The glossy garden pornography has started to arrive. The Pinetree catalog was first. Pinetree sells small packets for modest sums, with a good selection of heirloom varieties and a focus on small-space gardeners. Best to start with a garden plan. Then the catalogs are more of a reference and less of a temptation. Inside on a snowy day, we can dream and plan next year's garden. Now is the time to think about adding a raised bed, or putting in a trellis, perhaps some herbs in pots. What worked for you? Would less zucchini be more? How can you best use your garden space for a long harvest, from early spring greens to hearty brussels sprouts and cabbages next winter?
As you are planning next spring's garden, I would like to encourage you to aim to maximize value from your garden and minimize aggravation. Keep your rotation plan in mind. The nightshade (tomatoes, potatoes, peppers), allium (onions, leeks, garlic) and cole (everything cabbagy, from broccoli to kale) families are the worst offenders for building up diseases and pests in the soil. Keep three years between planting them in the same bed. Work in everything else around that basic rotation.
As you dream, consider your space. Is there room along the edge for some perennials? Plenty of room for a trellised grape vine or are you looking at something more along the lines of one thyme plant? The tall stuff goes on the north side of the garden or along east or west walls. Short herbs and berries can go where they won't shade your annual veggie plots. Stuff grows. You want to keep that sunny spot in the middle for your annual veggies even when the perennials are full sized. Even a slow growing lavender will eventually sprawl out of its assigned spot and have to be cut back or replaced. Match the plant to the spot: warm, sunny and sheltered for your rosemary, full sun and acid soil for blueberries, south facing wall or fence for an espaliered fruit tree, shade loving herbs for a hole in the trees. Perennials still have to be weeded, so be sure that you can get to everything without squishing your food forest.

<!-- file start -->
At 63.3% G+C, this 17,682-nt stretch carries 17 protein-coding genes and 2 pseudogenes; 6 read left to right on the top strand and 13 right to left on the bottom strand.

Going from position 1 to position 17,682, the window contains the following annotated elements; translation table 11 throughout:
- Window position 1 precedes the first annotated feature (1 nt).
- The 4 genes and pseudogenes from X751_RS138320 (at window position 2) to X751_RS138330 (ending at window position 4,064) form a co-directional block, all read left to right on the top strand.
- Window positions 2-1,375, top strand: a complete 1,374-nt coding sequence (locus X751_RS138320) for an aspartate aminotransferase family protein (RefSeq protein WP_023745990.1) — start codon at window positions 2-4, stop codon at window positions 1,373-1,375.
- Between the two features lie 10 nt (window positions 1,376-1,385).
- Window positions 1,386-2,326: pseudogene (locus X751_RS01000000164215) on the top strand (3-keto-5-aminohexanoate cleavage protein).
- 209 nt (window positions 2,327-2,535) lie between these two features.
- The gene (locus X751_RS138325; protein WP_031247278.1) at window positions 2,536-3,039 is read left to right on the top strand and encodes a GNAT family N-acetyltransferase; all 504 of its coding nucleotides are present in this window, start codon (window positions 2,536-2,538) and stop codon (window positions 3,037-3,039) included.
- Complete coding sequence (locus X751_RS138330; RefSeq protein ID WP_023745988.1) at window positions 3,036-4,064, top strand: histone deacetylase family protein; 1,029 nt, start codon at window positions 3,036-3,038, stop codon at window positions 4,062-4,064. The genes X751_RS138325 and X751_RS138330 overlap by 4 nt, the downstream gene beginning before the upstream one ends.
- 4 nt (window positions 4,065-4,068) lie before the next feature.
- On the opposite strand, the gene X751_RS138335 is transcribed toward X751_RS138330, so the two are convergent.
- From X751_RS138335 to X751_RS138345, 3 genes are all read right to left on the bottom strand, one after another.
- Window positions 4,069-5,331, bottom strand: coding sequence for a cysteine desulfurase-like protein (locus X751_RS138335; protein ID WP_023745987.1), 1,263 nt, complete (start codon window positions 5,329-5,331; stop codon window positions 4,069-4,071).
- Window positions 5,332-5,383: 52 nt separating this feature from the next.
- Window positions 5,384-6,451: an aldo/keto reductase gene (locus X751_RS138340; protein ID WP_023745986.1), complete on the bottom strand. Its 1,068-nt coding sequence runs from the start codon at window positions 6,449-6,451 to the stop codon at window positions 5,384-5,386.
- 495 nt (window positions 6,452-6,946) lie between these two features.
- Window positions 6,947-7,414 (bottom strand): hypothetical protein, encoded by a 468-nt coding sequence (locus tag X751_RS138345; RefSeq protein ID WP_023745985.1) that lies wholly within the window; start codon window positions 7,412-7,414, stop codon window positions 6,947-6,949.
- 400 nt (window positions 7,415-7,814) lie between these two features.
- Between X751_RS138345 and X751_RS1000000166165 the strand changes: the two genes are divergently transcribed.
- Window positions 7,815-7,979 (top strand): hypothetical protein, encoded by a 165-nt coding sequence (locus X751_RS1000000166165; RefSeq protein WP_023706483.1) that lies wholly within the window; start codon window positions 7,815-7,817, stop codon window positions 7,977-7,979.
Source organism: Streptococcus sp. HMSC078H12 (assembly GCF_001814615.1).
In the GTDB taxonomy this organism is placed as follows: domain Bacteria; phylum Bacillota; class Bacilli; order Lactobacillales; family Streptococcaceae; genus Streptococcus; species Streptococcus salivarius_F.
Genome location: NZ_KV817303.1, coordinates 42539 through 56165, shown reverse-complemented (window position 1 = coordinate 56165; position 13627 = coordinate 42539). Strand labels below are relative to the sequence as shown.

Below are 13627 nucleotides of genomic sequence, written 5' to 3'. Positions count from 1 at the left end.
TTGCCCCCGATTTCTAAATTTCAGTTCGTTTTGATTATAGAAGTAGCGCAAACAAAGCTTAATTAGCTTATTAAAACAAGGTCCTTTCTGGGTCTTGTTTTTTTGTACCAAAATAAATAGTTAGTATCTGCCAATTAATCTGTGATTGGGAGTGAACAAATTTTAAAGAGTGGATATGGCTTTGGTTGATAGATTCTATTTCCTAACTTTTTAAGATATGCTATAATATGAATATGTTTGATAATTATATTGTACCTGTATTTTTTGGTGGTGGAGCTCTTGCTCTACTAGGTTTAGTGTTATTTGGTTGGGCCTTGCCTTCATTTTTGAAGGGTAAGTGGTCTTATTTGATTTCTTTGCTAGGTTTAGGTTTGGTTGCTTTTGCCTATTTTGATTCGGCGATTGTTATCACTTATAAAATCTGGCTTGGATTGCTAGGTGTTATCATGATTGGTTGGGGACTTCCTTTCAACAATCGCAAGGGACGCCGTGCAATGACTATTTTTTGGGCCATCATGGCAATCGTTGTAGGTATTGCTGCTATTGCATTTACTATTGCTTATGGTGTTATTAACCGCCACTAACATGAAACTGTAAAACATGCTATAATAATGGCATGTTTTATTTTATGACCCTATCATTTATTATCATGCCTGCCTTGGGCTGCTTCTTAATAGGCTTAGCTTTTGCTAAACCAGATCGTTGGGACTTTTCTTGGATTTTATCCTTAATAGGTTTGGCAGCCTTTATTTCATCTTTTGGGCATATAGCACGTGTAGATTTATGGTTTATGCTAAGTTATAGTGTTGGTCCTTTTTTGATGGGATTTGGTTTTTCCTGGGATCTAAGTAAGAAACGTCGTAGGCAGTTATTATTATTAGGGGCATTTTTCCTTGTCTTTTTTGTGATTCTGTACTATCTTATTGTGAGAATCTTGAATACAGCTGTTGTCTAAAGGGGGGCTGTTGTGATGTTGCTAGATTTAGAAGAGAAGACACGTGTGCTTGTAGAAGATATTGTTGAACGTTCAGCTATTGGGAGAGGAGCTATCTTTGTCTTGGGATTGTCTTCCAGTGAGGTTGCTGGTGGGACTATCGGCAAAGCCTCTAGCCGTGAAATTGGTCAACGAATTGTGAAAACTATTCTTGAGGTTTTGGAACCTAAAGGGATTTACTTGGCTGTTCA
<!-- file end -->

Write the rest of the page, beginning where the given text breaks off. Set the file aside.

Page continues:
Perhaps you can just use your existing raised beds more intensely. Trellises for annuals can go north-south (sun on both sides as the day progresses) or south facing. Tomatoes, pole beans, cucumbers, winter squash and peas can be trellised. You can extend your season a month on both ends with covers like Grow-Therm over a wire hoop frame. A 6' wide section of row cover will cover a 4' wide raised bed. The hoop are made from 9AWG wire, 7' long so that you can shove the sides in the ground. A little algebra reveals that this set up gives you 18" in the middle of the row, so we are talking lettuce and starts here, not a full sized brussels sprout plant. The brussels sprout doesn't care about winter, unless it really freezes hard, and then the whole garden has to wait for spring, anyway. Taller hoops tend to blow over unless made of pipe.
If you are a container gardener, perhaps you can add some containers for salad greens and fast growing bok choy and mustards to stir fry. A patio tomato (look for early, smallish determinate varieties or cherry tomatoes) and a fancy summer squash by the front door might be all you have room for. Butterstick is a good container squash. The scalloped and round squashes didn't do well in containers for me. Your basic green zuc in a big pot just kept pumping them out. Pole beans can go up a trellis. Since you are dreaming, how about purple Dragon's Tongue, yellow wax or Romano beans for fresh eating. Use your valuable space to grow something that you are too cheap to buy.
The best pumpkin pie you can make starts with a whole pumpkin, cut up, seeds cleaned out and chunks steamed. Then scoop out the flesh to make pie filling. After you make your pie, you still have half a pumpkin left. This soup is really good on a cold winter day. If you still have more steamed pumpkin left, it freezes very well.
4 quart soup pot
2-3 cloves garlic
2 medium potatoes
2-3 cups steamed pumpkin
1 bay leaf
pinch each: thyme, savory, basil
1 tablespoon curry powder
1/2 teaspoon ground black pepper and a dash of paprika
1 quart vegetable or chicken stock
Peel and cut up the potatoes into 1" chunks. Slice the onion and garlic and saute until translucent, in a little vegetable oil in the soup pot. Put everything else in the pot except the pepper and paprika and cook on medium-low until the potatoes are tender, about 20 minutes. Add some water if starts to lose the soupy quality and get too thick, more like the consistency of mashed potatoes. Add pepper and paprika and serve with toast for an easy meal.